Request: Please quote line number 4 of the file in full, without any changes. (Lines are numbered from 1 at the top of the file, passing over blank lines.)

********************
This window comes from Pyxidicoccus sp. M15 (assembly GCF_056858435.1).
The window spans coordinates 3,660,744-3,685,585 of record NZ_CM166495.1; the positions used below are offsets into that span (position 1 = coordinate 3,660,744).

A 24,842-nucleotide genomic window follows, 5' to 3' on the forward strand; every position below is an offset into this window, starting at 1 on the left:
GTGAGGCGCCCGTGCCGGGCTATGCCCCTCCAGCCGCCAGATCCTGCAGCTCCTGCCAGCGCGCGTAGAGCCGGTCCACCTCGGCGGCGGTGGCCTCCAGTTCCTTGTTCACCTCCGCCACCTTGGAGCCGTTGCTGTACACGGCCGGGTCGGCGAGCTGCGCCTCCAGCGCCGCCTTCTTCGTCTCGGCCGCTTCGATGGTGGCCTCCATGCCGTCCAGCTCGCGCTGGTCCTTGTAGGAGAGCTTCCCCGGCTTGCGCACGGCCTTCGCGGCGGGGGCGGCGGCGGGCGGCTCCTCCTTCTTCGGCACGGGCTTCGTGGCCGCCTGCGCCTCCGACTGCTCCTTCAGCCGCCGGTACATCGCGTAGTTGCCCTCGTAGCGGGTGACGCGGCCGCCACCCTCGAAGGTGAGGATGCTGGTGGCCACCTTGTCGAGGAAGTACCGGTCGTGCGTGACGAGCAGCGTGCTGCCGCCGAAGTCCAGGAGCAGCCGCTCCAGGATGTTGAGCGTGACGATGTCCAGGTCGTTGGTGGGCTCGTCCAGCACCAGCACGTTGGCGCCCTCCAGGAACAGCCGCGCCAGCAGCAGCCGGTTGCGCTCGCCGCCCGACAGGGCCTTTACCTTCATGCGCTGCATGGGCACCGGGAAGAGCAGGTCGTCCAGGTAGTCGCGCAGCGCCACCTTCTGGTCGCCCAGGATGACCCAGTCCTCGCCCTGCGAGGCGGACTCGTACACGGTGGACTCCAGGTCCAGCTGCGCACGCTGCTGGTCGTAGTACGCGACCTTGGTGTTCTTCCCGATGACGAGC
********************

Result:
GTGAGGCGCCCGTGCCGGGCTATGCCCCTCCAGCCGCCAGATCCTGCAGCTCCTGCCAGCGCGCGTAGAGCCGGTCCACCTCGGCGGCGGTGGCCTCCAGTTCCTTGTTCACCTCCGCCACCTTGGAGCCGTTGCTGTACACGGCCGGGTCGGCGAGCTGCGCCTCCAGCGCCGCCTTCTTCGTCTCGGCCGCTTCGATGGTGGCCTCCATGCCGTCCAGCTCGCGCTGGTCCTTGTAGGAGAGCTTCCCCGGCTTGCGCACGGCCTTCGCGGCGGGGGCGGCGGCGGGCGGCTCCTCCTTCTTCGGCACGGGCTTCGTGGCCGCCTGCGCCTCCGACTGCTCCTTCAGCCGCCGGTACATCGCGTAGTTGCCCTCGTAGCGGGTGACGCGGCCGCCACCCTCGAAGGTGAGGATGCTGGTGGCCACCTTGTCGAGGAAGTACCGGTCGTGCGTGACGAGCAGCGTGCTGCCGCCGAAGTCCAGGAGCAGCCGCTCCAGGATGTTGAGCGTGACGATGTCCAGGTCGTTGGTGGGCTCGTCCAGCACCAGCACGTTGGCGCCCTCCAGGAACAGCCGCGCCAGCAGCAGCCGGTTGCGCTCGCCGCCCGACAGGGCCTTTACCTTCATGCGCTGCATGGGCACCGGGAAGAGCAGGTCGTCCAGGTAGTCGCGCAGCGCCACCTTCTGGTCGCCCAGGATGACCCAGTCCTCGCCCTGCGAGGCGGACTCGTACACGGTGGACTCCAGGTCCAGCTGCGCACGCTGCTGGTCGTAGTACGCGACCTTGGTGTTCTTCCCGATGACGAGC